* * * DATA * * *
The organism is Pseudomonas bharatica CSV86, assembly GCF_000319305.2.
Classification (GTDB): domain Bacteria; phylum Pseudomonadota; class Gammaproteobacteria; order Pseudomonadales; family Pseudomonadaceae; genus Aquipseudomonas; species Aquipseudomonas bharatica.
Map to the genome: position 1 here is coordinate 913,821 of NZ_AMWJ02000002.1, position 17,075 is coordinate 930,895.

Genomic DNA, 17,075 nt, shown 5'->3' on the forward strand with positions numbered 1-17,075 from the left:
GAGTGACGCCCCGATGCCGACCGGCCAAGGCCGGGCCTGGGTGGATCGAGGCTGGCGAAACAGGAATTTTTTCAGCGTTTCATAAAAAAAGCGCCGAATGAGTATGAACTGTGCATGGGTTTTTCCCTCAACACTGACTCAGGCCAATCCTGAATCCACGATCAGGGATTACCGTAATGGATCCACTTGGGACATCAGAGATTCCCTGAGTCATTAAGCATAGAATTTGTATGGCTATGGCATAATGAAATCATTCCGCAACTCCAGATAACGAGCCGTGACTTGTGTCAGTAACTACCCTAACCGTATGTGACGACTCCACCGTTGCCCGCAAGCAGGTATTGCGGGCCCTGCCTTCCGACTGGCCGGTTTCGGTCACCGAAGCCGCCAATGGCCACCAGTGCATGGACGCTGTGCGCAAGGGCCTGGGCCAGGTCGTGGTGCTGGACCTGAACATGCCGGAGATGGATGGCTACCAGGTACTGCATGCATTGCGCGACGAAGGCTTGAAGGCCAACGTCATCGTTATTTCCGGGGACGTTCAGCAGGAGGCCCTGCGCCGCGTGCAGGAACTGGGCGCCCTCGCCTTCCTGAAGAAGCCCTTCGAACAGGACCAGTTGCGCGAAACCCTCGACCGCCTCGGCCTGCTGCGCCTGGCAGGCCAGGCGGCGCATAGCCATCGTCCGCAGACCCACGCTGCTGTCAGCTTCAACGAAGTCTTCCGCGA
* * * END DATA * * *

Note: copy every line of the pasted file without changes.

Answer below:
The organism is Pseudomonas bharatica CSV86, assembly GCF_000319305.2.
Classification (GTDB): domain Bacteria; phylum Pseudomonadota; class Gammaproteobacteria; order Pseudomonadales; family Pseudomonadaceae; genus Aquipseudomonas; species Aquipseudomonas bharatica.
Map to the genome: position 1 here is coordinate 913,821 of NZ_AMWJ02000002.1, position 17,075 is coordinate 930,895.

Genomic DNA, 17,075 nt, shown 5'->3' on the forward strand with positions numbered 1-17,075 from the left:
GAGTGACGCCCCGATGCCGACCGGCCAAGGCCGGGCCTGGGTGGATCGAGGCTGGCGAAACAGGAATTTTTTCAGCGTTTCATAAAAAAAGCGCCGAATGAGTATGAACTGTGCATGGGTTTTTCCCTCAACACTGACTCAGGCCAATCCTGAATCCACGATCAGGGATTACCGTAATGGATCCACTTGGGACATCAGAGATTCCCTGAGTCATTAAGCATAGAATTTGTATGGCTATGGCATAATGAAATCATTCCGCAACTCCAGATAACGAGCCGTGACTTGTGTCAGTAACTACCCTAACCGTATGTGACGACTCCACCGTTGCCCGCAAGCAGGTATTGCGGGCCCTGCCTTCCGACTGGCCGGTTTCGGTCACCGAAGCCGCCAATGGCCACCAGTGCATGGACGCTGTGCGCAAGGGCCTGGGCCAGGTCGTGGTGCTGGACCTGAACATGCCGGAGATGGATGGCTACCAGGTACTGCATGCATTGCGCGACGAAGGCTTGAAGGCCAACGTCATCGTTATTTCCGGGGACGTTCAGCAGGAGGCCCTGCGCCGCGTGCAGGAACTGGGCGCCCTCGCCTTCCTGAAGAAGCCCTTCGAACAGGACCAGTTGCGCGAAACCCTCGACCGCCTCGGCCTGCTGCGCCTGGCAGGCCAGGCGGCGCATAGCCATCGTCCGCAGACCCACGCTGCTGTCAGCTTCAACGAAGTCTTCCGCGA